In fact what I really wanted to do was get on a soapbox and shout out to everyone there, ‘Yes, that’s my son, Kurt Cobain. Form an orderly queue, please, if you want to learn how to successfully parent a child with ADHD,’ and on the back of this I would obviously set up a financially successful parenting programme and cite wine and chocolate as my major influences.

 

But I was too worried that the old man might get to the wine drip I’d set up at home first.

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Midlife Mayhem – Fake Parenting

I am the ‘fraud’ parent at my daughter’s Parent Evening. While my seventeen-year-old has acquired a fake ID to get intoxicated, I often question my true ID as a responsible parent.

A lot of us are guilty of ‘winging’ this whole nurturing lark. We’ve had to. The dissolution of the ‘extended family‘ has forced us to rely on manuals, magazines and the Internet for information on basic child rearing techniques. And while I don’t doubt that Dr Spock’s advice is theoretically sound, I bet he never had to explain to his wide-eyed son why the missionary position ‘is not uncomfortable’.

With the time constraints of two working parents and the necessity of having to compete with social media for our children’s attention, disciplining and teaching our kids the core values has never been harder. We’re all guilty of citing unconditional love as the main component of good parenting, because that’s the easy part. But does the perfect parent truly exist?  The answer is ‘yes’, because they always show me up at parent evenings.

Each time I attend a parent evening, I get it wrong. While I obviously physically qualify as a ‘parent’, I don’t seem to possess the requisite tools for the trade. The dissident idealist within me still wants to kick off to the teachers about ‘free will’ and ‘living life’, without the constraints of archaic state systems. And no amount of premeditated self-control can transform me into the mature, dependable parent that my daughter wants me to be in the presence of her respected educational advisors. The concept of kowtowing to teachers does not appeal to me and I would rather the Curriculum developed her spirit that maximized her ATAR.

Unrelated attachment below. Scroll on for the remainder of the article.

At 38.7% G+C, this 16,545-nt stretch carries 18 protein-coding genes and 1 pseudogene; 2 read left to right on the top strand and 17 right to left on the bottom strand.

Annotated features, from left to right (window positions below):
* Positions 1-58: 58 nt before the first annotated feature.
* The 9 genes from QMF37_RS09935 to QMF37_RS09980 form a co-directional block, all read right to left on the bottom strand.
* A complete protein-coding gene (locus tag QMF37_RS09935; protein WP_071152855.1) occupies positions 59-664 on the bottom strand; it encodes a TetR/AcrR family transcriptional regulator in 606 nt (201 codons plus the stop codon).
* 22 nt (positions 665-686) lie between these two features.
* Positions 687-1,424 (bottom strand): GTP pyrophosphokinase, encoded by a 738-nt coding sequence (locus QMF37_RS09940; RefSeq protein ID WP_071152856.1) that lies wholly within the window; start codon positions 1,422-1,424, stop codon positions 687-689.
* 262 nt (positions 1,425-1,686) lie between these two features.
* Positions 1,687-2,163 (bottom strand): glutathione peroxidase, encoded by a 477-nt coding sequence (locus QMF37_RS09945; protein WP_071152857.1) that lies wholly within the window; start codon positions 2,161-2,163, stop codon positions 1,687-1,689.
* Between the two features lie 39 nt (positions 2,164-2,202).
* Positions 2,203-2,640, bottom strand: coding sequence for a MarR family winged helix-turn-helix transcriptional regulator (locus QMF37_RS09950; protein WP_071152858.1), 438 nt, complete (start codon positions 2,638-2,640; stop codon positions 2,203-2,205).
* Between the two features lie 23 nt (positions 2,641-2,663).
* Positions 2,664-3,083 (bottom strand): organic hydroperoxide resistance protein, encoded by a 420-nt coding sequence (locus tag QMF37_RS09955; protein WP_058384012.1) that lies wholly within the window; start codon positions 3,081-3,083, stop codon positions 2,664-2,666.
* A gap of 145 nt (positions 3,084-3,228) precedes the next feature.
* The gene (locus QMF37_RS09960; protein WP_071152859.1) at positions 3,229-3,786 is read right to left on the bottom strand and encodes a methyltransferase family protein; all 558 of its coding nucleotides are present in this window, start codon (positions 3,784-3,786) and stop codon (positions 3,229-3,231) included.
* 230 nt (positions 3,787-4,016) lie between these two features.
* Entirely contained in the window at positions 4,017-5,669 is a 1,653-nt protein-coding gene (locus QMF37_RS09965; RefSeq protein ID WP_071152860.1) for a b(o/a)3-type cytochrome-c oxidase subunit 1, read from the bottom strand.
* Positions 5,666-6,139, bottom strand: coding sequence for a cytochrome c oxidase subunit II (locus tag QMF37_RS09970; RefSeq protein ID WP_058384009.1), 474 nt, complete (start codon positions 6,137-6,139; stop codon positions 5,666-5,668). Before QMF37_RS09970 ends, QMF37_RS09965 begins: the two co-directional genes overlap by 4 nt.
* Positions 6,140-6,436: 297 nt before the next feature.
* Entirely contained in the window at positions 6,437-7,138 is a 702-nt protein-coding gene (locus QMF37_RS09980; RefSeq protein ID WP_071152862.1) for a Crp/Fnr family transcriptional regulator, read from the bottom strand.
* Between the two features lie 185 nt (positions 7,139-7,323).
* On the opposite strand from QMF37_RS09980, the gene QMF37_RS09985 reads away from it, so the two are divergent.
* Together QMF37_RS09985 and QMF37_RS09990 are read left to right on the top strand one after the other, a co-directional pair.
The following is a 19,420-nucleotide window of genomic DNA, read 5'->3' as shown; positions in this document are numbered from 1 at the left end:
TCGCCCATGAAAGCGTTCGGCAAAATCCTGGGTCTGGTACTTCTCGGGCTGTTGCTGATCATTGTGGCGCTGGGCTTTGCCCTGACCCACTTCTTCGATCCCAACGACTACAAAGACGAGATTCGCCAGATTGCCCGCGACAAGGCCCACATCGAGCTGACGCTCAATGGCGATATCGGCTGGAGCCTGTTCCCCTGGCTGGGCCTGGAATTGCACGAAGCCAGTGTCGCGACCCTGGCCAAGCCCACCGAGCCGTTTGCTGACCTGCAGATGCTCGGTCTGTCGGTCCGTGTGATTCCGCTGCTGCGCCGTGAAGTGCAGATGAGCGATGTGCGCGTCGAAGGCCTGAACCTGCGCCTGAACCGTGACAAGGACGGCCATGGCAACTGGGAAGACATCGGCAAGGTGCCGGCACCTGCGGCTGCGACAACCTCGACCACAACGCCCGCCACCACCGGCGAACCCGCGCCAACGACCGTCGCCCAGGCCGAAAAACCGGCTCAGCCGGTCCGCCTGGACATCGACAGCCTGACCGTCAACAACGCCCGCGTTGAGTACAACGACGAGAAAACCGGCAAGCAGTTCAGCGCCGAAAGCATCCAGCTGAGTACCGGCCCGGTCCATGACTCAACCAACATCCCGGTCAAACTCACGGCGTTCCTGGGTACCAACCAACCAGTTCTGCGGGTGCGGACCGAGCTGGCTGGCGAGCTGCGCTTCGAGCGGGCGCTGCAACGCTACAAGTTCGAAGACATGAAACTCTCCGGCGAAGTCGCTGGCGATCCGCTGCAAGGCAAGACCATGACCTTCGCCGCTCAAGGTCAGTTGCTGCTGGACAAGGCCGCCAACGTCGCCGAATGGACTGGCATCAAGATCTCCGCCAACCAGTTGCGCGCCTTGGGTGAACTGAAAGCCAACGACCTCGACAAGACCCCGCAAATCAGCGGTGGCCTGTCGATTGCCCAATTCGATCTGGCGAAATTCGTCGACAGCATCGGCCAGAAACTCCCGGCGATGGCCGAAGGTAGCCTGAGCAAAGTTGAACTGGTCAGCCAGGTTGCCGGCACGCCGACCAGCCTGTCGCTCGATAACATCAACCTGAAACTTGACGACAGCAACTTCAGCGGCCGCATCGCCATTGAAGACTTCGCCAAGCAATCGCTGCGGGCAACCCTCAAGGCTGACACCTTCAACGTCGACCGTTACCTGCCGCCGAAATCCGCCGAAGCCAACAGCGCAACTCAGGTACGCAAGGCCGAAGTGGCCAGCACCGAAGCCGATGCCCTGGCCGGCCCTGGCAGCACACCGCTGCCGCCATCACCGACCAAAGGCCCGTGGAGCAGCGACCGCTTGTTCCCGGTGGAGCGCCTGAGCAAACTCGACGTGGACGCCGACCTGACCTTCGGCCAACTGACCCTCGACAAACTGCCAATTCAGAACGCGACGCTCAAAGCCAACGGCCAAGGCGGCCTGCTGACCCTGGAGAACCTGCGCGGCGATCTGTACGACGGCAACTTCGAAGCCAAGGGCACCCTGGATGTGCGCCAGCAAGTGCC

But with the best intentions in my daughter’s world, I attended her Year 12 parent evening yesterday, having bitterly lost ‘rock-paper-scissors’ to the old man. Not an auspicious start, leaving the printout of teacher names and times on the kitchen bench-top, but I improved my performance by remembering to bring her report along, ‘for discussion purposes’, a practice that appears to be common among the more ‘committed’ parents ie. those who don’t have a life outside their children. As my daughter is now in a crucial year of her educational evolution, apparently, it was a last stab at impressing both them and the scholastic hierarchy.